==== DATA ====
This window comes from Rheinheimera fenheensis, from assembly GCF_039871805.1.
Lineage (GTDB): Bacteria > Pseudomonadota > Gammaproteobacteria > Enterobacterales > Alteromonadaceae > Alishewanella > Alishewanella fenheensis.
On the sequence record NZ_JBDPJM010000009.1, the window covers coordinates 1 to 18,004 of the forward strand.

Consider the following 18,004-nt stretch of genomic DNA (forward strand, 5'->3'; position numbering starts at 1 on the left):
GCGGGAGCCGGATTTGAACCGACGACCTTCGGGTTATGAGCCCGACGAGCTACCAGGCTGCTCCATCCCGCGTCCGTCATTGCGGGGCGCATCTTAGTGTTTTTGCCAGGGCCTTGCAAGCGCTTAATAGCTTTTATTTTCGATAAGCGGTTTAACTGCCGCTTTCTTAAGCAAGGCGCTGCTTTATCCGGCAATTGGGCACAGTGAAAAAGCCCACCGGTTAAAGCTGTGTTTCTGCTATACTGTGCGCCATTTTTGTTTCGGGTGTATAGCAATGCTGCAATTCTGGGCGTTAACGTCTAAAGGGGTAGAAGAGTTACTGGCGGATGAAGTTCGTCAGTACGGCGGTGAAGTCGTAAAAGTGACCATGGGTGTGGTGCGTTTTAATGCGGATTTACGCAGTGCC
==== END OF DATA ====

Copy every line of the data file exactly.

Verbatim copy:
This window comes from Rheinheimera fenheensis, from assembly GCF_039871805.1.
Lineage (GTDB): Bacteria > Pseudomonadota > Gammaproteobacteria > Enterobacterales > Alteromonadaceae > Alishewanella > Alishewanella fenheensis.
On the sequence record NZ_JBDPJM010000009.1, the window covers coordinates 1 to 18,004 of the forward strand.

Consider the following 18,004-nt stretch of genomic DNA (forward strand, 5'->3'; position numbering starts at 1 on the left):
GCGGGAGCCGGATTTGAACCGACGACCTTCGGGTTATGAGCCCGACGAGCTACCAGGCTGCTCCATCCCGCGTCCGTCATTGCGGGGCGCATCTTAGTGTTTTTGCCAGGGCCTTGCAAGCGCTTAATAGCTTTTATTTTCGATAAGCGGTTTAACTGCCGCTTTCTTAAGCAAGGCGCTGCTTTATCCGGCAATTGGGCACAGTGAAAAAGCCCACCGGTTAAAGCTGTGTTTCTGCTATACTGTGCGCCATTTTTGTTTCGGGTGTATAGCAATGCTGCAATTCTGGGCGTTAACGTCTAAAGGGGTAGAAGAGTTACTGGCGGATGAAGTTCGTCAGTACGGCGGTGAAGTCGTAAAAGTGACCATGGGTGTGGTGCGTTTTAATGCGGATTTACGCAGTGCC